In This Issue
The District Commemorates its 50th Anniversary and the 15th Anniversary of the Stream Management Program Partnership with NYC DEP
This year marks two major milestones for the Greene County Soil and Water Conservation District. In 2011 we are celebrating the 50thAnniversary of the District’s formation, and also the 15thAnniversary of New York City Dept. of Environmental Protection’s (DEP) Stream Management Program partnership. The GCSWCD was created in 1961 as a response to a severe flood event. In 1960 the Mountaintop region of Greene County experienced major flooding and damage as a result of Hurricane Donna, with the Town of Windham being exceptionally hard hit by the storm. The GCSWCD was created in 1961 to facilitate flood recovery and prevention efforts.
Over our history, the District has adjusted its soil and water conservation roles to reflect the current needs of county landowners, agricultural operators, and stakeholders. A primary focus of the GCSWCD has always been soil erosion control, with agricultural programs dominating much of the District’s early work. In the 1980’s water quality began to take on a larger emphasis in District programs, and in 1996 another storm event (Hurricane Andrew) ushered in a significant partnership program with NYC DEP.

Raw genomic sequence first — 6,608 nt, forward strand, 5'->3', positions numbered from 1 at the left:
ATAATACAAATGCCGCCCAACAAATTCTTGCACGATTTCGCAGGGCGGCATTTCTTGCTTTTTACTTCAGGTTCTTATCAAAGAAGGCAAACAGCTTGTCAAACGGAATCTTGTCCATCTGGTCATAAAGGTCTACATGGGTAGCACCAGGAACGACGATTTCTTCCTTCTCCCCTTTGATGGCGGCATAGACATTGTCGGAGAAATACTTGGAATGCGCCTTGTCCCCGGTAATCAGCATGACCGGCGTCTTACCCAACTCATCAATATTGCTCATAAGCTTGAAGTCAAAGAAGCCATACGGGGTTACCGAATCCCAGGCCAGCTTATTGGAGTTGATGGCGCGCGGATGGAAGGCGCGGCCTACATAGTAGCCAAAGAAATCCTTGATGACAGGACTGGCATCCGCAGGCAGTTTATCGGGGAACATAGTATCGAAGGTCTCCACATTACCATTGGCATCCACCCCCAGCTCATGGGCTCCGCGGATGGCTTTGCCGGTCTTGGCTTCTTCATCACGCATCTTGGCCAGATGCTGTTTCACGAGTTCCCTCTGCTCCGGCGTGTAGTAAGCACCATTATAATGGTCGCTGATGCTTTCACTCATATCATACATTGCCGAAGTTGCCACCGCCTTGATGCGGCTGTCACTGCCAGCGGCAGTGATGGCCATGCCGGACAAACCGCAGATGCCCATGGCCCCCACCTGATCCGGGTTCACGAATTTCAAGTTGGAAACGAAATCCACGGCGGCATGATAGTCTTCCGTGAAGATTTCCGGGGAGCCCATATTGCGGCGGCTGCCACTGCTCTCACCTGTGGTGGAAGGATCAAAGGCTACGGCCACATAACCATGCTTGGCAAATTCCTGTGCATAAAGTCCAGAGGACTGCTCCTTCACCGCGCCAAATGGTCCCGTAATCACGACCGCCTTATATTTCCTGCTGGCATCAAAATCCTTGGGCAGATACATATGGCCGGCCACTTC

This year, DEP and GCSWCD are celebrating the 15thAnniversary of their Stream Management Program (SMP) partnership. In the entire West of Hudson (WOH) watershed, the SMP has invested $55M since 1996 in developing and implementing stream management plans and projects with Catskills communities. These programs and projects promote best management practices to improve the natural stability and ecological integrity of the region’s streams while pursuing the common objectives of flood hazard mitigation, water quality protection, and fish habitat improvement.
Mountain Top Library Stormwater Retrofit Scheduled for 2011
This spring GCSWCD will begin construction on a stormwater retrofit project in the Village of Tannersville. The project site is the long-vacant Marian Center Building which will soon become the home of the Mountain Top Library and Learning Center. The District’s retrofit project will protect water quality from the negative impacts of stormwater runoff from the site by utilizing low impact development and better site design practices.
(Above) Mountiain Top Library Stormwater Retrofit Concept Plan
The project will serve approximately 1 acre of impervious surfaces (buildings & parking facilities) that currently convey untreated stormwater runoff to the Sawkill Creek (a tributary of the Schoharie). Stormwater runoff is detrimental to water quality because it carries pollutants and sediments from the ground into waterbodies. Rapid runoff also causes erosion and degrades aquatic habitat. The retrofit project will involve installing permeable pavement, rain gardens, rooftop gutters, and an underground stormwater conveyance and treatment system. These practices will help protect water quality and ecosystems from the negative impacts of stormwater.